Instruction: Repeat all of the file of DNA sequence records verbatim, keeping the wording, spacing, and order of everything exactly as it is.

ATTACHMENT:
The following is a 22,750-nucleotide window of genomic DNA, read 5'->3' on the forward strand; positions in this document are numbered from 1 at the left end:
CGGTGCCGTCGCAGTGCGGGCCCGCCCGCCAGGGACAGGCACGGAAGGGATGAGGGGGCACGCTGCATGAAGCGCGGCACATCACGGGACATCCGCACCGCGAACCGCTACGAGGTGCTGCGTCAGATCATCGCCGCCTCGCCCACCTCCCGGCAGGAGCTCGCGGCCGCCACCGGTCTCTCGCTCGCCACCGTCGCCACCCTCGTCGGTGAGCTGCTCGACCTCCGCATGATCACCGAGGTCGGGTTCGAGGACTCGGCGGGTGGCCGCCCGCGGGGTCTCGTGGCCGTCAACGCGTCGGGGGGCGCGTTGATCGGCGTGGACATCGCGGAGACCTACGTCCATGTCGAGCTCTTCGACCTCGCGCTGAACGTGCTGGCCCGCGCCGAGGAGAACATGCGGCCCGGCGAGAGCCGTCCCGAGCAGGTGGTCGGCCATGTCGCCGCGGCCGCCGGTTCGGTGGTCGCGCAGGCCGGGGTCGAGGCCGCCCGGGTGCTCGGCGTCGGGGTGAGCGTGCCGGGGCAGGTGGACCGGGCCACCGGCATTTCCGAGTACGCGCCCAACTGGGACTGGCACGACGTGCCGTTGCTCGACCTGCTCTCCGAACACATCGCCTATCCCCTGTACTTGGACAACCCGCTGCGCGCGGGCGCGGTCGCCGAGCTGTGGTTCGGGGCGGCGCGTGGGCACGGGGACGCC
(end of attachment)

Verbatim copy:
The following is a 22,750-nucleotide window of genomic DNA, read 5'->3' on the forward strand; positions in this document are numbered from 1 at the left end:
CGGTGCCGTCGCAGTGCGGGCCCGCCCGCCAGGGACAGGCACGGAAGGGATGAGGGGGCACGCTGCATGAAGCGCGGCACATCACGGGACATCCGCACCGCGAACCGCTACGAGGTGCTGCGTCAGATCATCGCCGCCTCGCCCACCTCCCGGCAGGAGCTCGCGGCCGCCACCGGTCTCTCGCTCGCCACCGTCGCCACCCTCGTCGGTGAGCTGCTCGACCTCCGCATGATCACCGAGGTCGGGTTCGAGGACTCGGCGGGTGGCCGCCCGCGGGGTCTCGTGGCCGTCAACGCGTCGGGGGGCGCGTTGATCGGCGTGGACATCGCGGAGACCTACGTCCATGTCGAGCTCTTCGACCTCGCGCTGAACGTGCTGGCCCGCGCCGAGGAGAACATGCGGCCCGGCGAGAGCCGTCCCGAGCAGGTGGTCGGCCATGTCGCCGCGGCCGCCGGTTCGGTGGTCGCGCAGGCCGGGGTCGAGGCCGCCCGGGTGCTCGGCGTCGGGGTGAGCGTGCCGGGGCAGGTGGACCGGGCCACCGGCATTTCCGAGTACGCGCCCAACTGGGACTGGCACGACGTGCCGTTGCTCGACCTGCTCTCCGAACACATCGCCTATCCCCTGTACTTGGACAACCCGCTGCGCGCGGGCGCGGTCGCCGAGCTGTGGTTCGGGGCGGCGCGTGGGCACGGGGACGCC